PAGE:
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Tiny houses, laws, permits, safety etc.. British Columbia

March 29, 2016, 11:37 a.m.
Posts: 10077
Joined: Nov. 19, 2002

For areas not in a municipality, the regional district is the one that writes the rules about what you can build and where. Check with them.

March 29, 2016, 1:42 p.m.
Posts: 29
Joined: Dec. 1, 2004

Hi guys,
I'm looking at land on forbidden plateau, and I want to build a tiny home (not on wheels) there, thing is I can't find any regulations and stuff about it… only thing said is permit is required above 10m2…
Is that area, inside usable space, or overall foot print? I know in that district i can go up to 6m (18ft) high roof, does that means i can have one story?
cheers for your tips

regardless, 10m² = ~ 110sf, so you are going to need a permit unless you want a 10' x 10' shed.
The Comox Valley Regional district website will provide all teh info you need to design and apply for a building permit.

http://www.comoxvalleyrd.ca/EN/main/departments/building/forms-information.html

March 29, 2016, 1:50 p.m.
Posts: 1790
Joined: Feb. 15, 2003

container ftw.

[HTML_REMOVED]$5g a piece in Cranbrook.. bit more than 1/2 that in Van from BigSteelBox. (I'm sure there are cheaper places)

While posing flashy and ideal looks in magazines, metal is an extremely poor heat insulator. It's just not ideal for climate immunity. I still think box-structures still look a lot better than 80% of house structures though.

March 29, 2016, 1:56 p.m.
Posts: 29
Joined: Dec. 1, 2004

While posing flashy and ideal looks in magazines, metal is an extremely poor heat insulator. It's just not ideal for climate immunity. I still think box-structures still look a lot better than 80% of house structures though.

furr it out and spray foam insulation for continuous insulation an vapour barrier. finish the inside with whatever wall finish you are looking for.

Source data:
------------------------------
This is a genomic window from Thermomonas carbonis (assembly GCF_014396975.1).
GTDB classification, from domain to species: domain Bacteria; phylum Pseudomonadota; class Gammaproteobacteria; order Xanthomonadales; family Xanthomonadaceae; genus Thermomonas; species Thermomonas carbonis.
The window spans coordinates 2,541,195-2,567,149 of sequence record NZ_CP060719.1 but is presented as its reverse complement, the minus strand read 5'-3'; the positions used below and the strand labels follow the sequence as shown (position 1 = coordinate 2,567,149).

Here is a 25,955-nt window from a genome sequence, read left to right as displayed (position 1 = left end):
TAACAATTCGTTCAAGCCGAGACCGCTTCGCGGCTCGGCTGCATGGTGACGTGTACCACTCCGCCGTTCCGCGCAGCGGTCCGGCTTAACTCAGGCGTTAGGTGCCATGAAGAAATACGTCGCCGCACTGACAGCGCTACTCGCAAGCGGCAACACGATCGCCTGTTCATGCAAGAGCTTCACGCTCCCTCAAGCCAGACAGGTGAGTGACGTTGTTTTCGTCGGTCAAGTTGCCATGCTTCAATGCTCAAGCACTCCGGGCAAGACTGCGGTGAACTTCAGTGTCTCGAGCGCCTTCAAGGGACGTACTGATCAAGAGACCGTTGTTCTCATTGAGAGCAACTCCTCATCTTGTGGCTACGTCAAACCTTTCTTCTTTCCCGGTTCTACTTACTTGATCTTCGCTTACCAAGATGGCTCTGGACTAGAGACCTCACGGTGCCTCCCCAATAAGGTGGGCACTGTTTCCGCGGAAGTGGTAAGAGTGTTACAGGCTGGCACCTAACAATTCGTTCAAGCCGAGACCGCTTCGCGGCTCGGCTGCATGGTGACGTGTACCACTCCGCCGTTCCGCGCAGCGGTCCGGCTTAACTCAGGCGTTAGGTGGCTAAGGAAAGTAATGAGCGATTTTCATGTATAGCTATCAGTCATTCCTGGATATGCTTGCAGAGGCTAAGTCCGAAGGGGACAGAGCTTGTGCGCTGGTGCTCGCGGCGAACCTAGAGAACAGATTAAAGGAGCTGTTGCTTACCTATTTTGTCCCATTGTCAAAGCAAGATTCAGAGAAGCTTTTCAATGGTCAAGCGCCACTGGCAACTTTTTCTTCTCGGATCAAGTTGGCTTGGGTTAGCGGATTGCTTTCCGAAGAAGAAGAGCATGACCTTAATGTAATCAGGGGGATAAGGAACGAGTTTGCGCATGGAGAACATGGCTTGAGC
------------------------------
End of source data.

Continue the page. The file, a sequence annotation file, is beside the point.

you can building paper and rainscreen the metal and clad in whatever fashion you want to achieve the look you want.

you then have a completed building envelope, minus the doors / windows you are looking for

March 29, 2016, 2:45 p.m.
Posts: 18134
Joined: Oct. 28, 2003

As if tiny homes are a new thing…

My parents bought a plot on Lake Huron in the early 80's and built literally a 10'x10' shed with an A-frame loft. Bathroom, dining room, kitchen, woodstove and ladder in the mainfloor and space for a family of four to sleep in the loft.

We spent every weekend there for the next eight years while we build the main house piece by piece. They paid cash for the land and main house, one lumber store trip at a time!

The shed got sold, picked up (concrete pad and all!) and moved across the street to the marina where one of the dockhands lived in it another ten years.

March 29, 2016, 2:51 p.m.
Posts: 2658
Joined: July 6, 2003

Hi guys,
I'm looking at land on forbidden plateau, and I want to build a tiny home (not on wheels) there, thing is I can't find any regulations and stuff about it… only thing said is permit is required above 10m2…
Is that area, inside usable space, or overall foot print? I know in that district i can go up to 6m (18ft) high roof, does that means i can have one story?
cheers for your tips

Typically in other municipalities that measurement is for an accessory building not a primary dwelling. They will usually state a minimum width in their building regulations.

Originally posted by Purecanadianhoney
I don't see how hard it would be to scrape out the head of your cock once in a while.

March 29, 2016, 2:58 p.m.
Posts: 9747
Joined: Nov. 20, 2002

I think that's why people put them on trailers even if they don't plan on towing them

simply to bypass the building permits.

March 29, 2016, 5:41 p.m.
Posts: 2410
Joined: Sept. 5, 2012

yeah the trailer deal classes them as a RV .

I am all for the tiny home , hell 4 of us lived in 750sqft for 10yrs , we moved to 1800ish and barely use 2/3s of it between the 4 of us . Once the kids are gone , and we have found a bigger piece of dirt further out the Fraser Valley we have decided on single level and no more then 1000sqft , shop no size limits :)LOL .

Was flipping thru a real estate mag today and the price of houses and the size they build are insane , who the fuck needs 4100sqft of of on a 6100sqft lot , that,s F,n stupid they can build that big on that size lot , we have over 16,000sqft of lot and am allowed roughly the same if i choose .

#northsidetrailbuilders

March 30, 2016, 8:21 a.m.
Posts: 6449
Joined: Nov. 19, 2002

furr it out and spray foam insulation for continuous insulation an vapour barrier. finish the inside with whatever wall finish you are looking for.